The research portal “German Sales 1930-1945: Artworks, Art Markets, and Cultural Policy,” is the result of a collaboration between the Heidelberg University Library, the Art Library of the Berlin State Museums (Staatliche Museen zu Berlin), and the Getty Research Institute in Los Angeles. Undertaken between 2010 and 2012, the project compiled the first comprehensive collection of auction catalogues published in Germany, Austria, and Switzerland between 1930 and 1945, digitized it, and made it widely accessible through an online research database.
The modern art market has recently attracted a great deal of attention within art historical studies. While scholars have long focused on the individual personalities and psychology of art collectors and dealers—attested to by the great number of monographs, essays, and exhibitions on this topic—the field has lacked a systematic study of the fundamental components and mechanisms of the art market in the first half of the twentieth century. This lacuna has been particularly glaring for provenance research, which is often hindered by the wide dispersal of source materials. The investigation of the modern art market however is not only of value from an art historical perspective. Political and legal questions concerning art theft, expropriation, confiscation, and forced sales are integral to an understanding of art and cultural policy in the 1930s and early 40s. Given these various facets of the project, the data made available here will lend itself to interdisciplinary exchanges between scholars of the art market, political science, history, economics, and various branches of cultural studies.
The Washington Conference of 1998 exhorted a broad international network of museums to undertake research on their collections in order to identify artworks confiscated by the National Socialists that had still to be restituted to their rightful owners. To satisfy this mandate, researchers in museums have studied the provenance of individual artworks on a case-by-case basis, often in isolation from related objects and institutions. This research frequently recycles the same literature and source materials. Auction catalogues published between 1930 and 1945 are therefore of extensive import for this type of research. They often give detailed descriptions of the artworks and disclose details of their provenance.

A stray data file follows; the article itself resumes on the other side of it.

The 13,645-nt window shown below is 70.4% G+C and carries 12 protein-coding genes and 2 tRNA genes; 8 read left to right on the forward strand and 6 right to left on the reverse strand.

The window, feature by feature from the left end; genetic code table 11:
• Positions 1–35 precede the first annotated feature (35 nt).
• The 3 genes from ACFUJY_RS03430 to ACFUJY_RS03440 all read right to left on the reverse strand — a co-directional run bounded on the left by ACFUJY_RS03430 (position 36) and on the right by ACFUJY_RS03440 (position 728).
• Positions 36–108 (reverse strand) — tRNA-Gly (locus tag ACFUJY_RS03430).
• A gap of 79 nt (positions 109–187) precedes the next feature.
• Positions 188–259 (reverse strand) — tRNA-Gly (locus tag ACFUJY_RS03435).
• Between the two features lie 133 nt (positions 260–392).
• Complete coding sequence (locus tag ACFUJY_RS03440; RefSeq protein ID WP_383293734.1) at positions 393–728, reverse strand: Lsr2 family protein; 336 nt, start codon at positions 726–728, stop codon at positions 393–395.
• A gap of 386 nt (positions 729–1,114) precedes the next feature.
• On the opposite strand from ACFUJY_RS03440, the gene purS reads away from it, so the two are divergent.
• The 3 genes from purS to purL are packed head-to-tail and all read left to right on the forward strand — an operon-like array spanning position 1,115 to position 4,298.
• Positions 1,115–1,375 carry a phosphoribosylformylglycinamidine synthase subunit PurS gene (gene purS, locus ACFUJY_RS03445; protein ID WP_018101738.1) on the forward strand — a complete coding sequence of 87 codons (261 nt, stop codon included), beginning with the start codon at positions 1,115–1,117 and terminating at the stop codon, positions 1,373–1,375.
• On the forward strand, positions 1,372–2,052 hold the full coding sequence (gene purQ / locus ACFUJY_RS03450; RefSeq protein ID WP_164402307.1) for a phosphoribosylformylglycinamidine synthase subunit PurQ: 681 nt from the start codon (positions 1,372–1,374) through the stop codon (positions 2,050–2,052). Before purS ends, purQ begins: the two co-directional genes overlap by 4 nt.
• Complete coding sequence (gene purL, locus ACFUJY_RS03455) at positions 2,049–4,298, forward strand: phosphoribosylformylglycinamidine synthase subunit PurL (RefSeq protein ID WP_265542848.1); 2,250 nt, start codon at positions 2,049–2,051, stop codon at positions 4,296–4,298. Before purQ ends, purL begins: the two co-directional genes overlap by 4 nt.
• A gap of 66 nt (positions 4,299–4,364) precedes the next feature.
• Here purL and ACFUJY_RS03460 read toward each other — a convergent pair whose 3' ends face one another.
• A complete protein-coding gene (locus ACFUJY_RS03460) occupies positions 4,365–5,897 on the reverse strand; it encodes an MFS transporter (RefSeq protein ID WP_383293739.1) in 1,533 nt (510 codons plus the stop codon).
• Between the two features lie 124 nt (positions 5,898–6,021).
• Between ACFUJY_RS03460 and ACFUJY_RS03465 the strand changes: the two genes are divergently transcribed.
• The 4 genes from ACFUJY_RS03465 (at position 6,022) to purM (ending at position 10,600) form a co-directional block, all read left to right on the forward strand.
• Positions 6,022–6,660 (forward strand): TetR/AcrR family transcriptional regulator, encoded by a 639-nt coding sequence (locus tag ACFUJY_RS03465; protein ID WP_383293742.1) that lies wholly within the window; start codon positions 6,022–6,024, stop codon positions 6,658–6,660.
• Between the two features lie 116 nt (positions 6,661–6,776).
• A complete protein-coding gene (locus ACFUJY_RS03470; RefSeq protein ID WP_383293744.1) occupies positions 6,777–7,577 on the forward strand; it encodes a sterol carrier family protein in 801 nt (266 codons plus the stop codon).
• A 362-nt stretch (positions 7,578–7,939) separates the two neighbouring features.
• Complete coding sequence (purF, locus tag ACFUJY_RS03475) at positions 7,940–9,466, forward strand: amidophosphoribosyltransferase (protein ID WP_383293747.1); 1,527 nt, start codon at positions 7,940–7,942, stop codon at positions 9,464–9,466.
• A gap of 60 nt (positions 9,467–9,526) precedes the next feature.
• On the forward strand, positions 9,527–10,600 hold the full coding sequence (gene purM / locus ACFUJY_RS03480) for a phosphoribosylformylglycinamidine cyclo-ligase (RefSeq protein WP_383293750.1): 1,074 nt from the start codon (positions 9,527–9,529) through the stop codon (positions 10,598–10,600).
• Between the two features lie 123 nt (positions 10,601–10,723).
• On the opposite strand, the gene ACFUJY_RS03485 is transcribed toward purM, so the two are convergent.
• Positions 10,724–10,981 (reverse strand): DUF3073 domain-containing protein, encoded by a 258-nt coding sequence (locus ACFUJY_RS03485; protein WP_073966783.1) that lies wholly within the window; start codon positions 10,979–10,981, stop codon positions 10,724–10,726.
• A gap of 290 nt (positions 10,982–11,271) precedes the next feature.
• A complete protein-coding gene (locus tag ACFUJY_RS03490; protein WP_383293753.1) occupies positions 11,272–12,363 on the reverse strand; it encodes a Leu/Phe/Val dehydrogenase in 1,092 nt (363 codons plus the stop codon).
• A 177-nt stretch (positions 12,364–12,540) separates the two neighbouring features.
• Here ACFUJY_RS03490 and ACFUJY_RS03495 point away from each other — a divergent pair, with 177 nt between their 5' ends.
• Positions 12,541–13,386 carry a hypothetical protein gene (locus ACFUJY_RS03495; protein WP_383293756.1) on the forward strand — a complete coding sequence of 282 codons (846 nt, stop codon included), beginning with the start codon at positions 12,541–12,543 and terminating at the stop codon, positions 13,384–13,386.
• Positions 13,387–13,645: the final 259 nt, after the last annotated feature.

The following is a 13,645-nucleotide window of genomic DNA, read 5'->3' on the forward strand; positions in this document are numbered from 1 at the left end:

Until recently it was impossible to study these catalogues all together; no institution in the world had devoted itself to systematically collecting and processing them. Major libraries and museums documented their auction catalogues according to widely varying standards. Provenance researchers, librarians, archivists, and scholars in the social sciences who deal with art and cultural policy in the Third Reich were previously in dire need of a centralized and easily accessible database that encompassed all auction catalogues from this period, processed in a consistent manner.
The Art Library of the Berlin State Museums constructed the basic bibliography for the project, which rose to upwards of 3,000 catalogues sourced from 36 German, Austrian, and Swiss libraries and institutions. The Heidelberg University Library digitized the catalogues and produced OCR texts parsed into specific data fields to facilitate targeted searches. The Getty Provenance Index® integrates all three components of the project, bibliographic metadata (Berlin), data entry (Los Angeles), and catalogue scans (Heidelberg). As a result, all available information on the relevant art objects, from prices to buyers, have become viable search parameters.
Since February 2013, all auction catalogues published between 1930 and 1945 in Germany, Austria, and Switzerland as well as most parts of the German-occupied territories have been available online in digitized form, and their full text searchable for free on arthistoricum.net. Individual records are retrievable by any of the Getty Provenance Index’s® search criteria as well. Through this collaboration, the scope of the project grew from 2,200 to more than 3,000 catalogues, a 30% increase over the amount of source material initially identified. The process of jointly compiling this comprehensive bibliography and physically locating its contents among an international network of institutions may pave the way for future projects similar in ambition or scope. This project provides the first authoritative database of the German art market and opens new doors for research in the fields of provenance as well as art and the social sciences.